“Nearly half of our borough’s 2.3 million people were born abroad, and their many contributions to our community are a source of strength and a vital part of the Queens identity,” said Borough President Melinda Katz. “More immigrants and more DACA-eligible immigrants call Queens home than any other borough, and in this increasingly uncertain climate, we want immigrant families to know that New York has their backs.”
The upcoming deadline for enrollment renewals for DACA (Deferred Action for Childhood Arrivals) program is on October 5.
According to the Migration Policy Institute, approximately 28,000 DACA-eligible immigrants live in Queens.
The MOIA team will be in Borough Hall the last Friday of every month. Residents can meet with representatives one-on-one between 10 a.m. and 6 p.m.
No appointments are necessary and walk-ins are welcome.
“In the world’s borough, where nearly half of all residents are immigrants, holding monthly office hours at Queens Borough Hall will allow MOIA to be even more accessible to Queens residents,” said Bitta Mostofi, acting commissioner for MOIA. “Immigration status should not be a barrier to accessing resources, and through our legal services programs, IDNYC, access to Know Your Rights forums, among other resources, Mayor de Blasio’s administration is working every day to make New York City a more inclusive city for all.”
As the new school year gets underway, it’s important to know about the basics of asthma and asthma care.
Next Thursday evening, Councilman Costa Constantinides is partnering with St. Mary’s Home Care, the Asthma Coalition of Queens and Mount Sinai Queens on an Asthma Awareness Fair at the Variety Boys and Girls Club of Queens.
The fun and free event will feature games, food, prizes and asthma control health screenings.
The fair runs from 5:30 to 7 p.m. All are welcome.
Members of the Powhatan Democratic Club organized a pub crawl last weekend to help register more voters in the area.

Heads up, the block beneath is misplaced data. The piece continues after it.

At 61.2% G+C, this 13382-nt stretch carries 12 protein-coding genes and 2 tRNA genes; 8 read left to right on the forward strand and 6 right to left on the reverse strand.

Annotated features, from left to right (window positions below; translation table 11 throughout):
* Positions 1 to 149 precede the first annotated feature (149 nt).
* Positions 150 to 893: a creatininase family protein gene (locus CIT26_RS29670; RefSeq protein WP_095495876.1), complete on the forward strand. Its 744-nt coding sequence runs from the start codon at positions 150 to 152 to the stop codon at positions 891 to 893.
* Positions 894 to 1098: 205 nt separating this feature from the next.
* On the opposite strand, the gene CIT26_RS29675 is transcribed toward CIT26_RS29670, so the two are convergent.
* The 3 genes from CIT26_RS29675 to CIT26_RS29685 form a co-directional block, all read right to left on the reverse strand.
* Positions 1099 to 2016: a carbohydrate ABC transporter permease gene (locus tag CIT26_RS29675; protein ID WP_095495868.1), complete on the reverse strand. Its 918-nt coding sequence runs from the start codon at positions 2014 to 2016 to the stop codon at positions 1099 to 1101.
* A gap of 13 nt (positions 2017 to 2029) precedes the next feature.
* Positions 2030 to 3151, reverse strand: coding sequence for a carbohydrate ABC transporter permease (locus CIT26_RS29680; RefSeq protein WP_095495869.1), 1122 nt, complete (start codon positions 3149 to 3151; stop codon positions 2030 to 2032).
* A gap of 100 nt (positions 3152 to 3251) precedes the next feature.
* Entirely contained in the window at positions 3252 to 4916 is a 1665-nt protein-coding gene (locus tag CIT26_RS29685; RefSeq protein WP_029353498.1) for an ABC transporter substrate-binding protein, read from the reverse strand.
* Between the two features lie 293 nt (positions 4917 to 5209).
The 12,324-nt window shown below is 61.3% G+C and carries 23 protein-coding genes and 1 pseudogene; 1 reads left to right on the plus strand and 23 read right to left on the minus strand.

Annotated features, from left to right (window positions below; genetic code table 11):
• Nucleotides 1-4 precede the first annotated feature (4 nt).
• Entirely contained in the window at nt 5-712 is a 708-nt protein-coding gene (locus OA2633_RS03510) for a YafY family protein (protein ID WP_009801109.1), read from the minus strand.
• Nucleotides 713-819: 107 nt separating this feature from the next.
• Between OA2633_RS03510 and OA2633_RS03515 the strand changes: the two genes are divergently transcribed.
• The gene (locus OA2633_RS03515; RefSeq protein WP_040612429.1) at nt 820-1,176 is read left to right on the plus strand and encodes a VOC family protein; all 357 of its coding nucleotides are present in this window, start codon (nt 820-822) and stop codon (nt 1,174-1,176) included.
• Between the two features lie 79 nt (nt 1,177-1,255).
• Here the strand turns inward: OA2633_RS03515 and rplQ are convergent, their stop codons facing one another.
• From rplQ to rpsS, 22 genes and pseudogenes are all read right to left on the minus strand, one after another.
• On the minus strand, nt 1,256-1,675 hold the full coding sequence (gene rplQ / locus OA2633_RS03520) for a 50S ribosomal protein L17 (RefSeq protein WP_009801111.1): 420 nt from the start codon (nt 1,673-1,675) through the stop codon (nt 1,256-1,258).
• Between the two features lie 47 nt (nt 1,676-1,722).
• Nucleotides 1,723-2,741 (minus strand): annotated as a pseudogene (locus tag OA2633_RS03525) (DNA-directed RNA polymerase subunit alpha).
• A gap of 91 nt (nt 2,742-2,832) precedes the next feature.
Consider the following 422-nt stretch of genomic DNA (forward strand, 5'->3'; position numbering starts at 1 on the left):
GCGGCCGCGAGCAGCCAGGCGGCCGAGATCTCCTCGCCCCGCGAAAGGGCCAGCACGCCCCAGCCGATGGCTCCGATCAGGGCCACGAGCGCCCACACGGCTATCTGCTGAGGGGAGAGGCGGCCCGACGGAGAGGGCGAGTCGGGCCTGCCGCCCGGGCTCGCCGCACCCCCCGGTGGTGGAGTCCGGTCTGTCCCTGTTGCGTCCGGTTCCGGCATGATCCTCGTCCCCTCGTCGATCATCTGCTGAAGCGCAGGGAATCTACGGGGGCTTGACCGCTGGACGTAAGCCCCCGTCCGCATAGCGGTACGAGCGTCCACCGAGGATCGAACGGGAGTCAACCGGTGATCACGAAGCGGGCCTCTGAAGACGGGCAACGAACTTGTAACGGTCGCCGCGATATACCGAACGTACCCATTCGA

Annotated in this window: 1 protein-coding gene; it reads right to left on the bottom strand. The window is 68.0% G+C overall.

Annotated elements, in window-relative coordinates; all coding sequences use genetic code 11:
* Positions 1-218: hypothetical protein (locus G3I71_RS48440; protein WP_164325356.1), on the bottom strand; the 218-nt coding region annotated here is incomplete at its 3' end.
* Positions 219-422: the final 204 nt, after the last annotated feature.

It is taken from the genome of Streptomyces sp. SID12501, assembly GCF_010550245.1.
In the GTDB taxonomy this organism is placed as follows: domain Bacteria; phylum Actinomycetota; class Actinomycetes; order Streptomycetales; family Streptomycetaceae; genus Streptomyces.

They stopped at popular brunch spots to reach more voters, all while sampling Astoria’s delicious food and drinks.
They registered new voters before November’s general election, as well as voters who want to register as a Democrat for next year’s primary.
Founded in 1901, the Powhatan and Pocahontas Regular Democratic Club represents the 36th Assembly District, Part A in Astoria.
“Voter registration drives usually mean sitting at a table on a street corner for hours as people pass you by,” said Rod Townsend, the club’s outreach director. “By bringing the clipboards to the brunch and happy hour crowds, we reached more people and had a lot of fun.”
“At each stop along our pub crawl, we spread awarenesses for our organization and met new people.”
The participatory budgeting process has begun again.
Residents of District 22 can help decide how to spend $1 million on public projects on local parks, schools or libraries.
“Every year I look forward to hearing from residents about projects in which they would like to invest,” said Councilman Costa Constantinides. “The enthusiasm we’ve seen from voters is what has made participatory budgeting a success in previously cycles.”
Last year, 3,600 votes were cast in the district. Winning projects included new tree plantings, bus countdown clocks, library upgrades and improvements to the STEM lab at The Young Women’s Leadership School in Astoria.
The process begins local neighborhood assemblies, where residents brainstorm and share ideas for projects. Volunteers then break into groups and transform ideas into fully-formed project proposals with details and costs.
Voting will be this spring, both online and at sites across the district. The top projects are funded up to $1 million.
Here’s the remaining schedule for this cycle’s neighborhood assemblies:
- Monday, September 18, 7 p.m. – Cretans Associations, 32-33 31st St.
- Wednesday, September 20, 7 p.m. – Astoria Houses Community Center, 4-05 Astoria Blvd.
- Wednesday, September 27, 6 p.m. – Bohemian Hall, 29-19 24th Ave.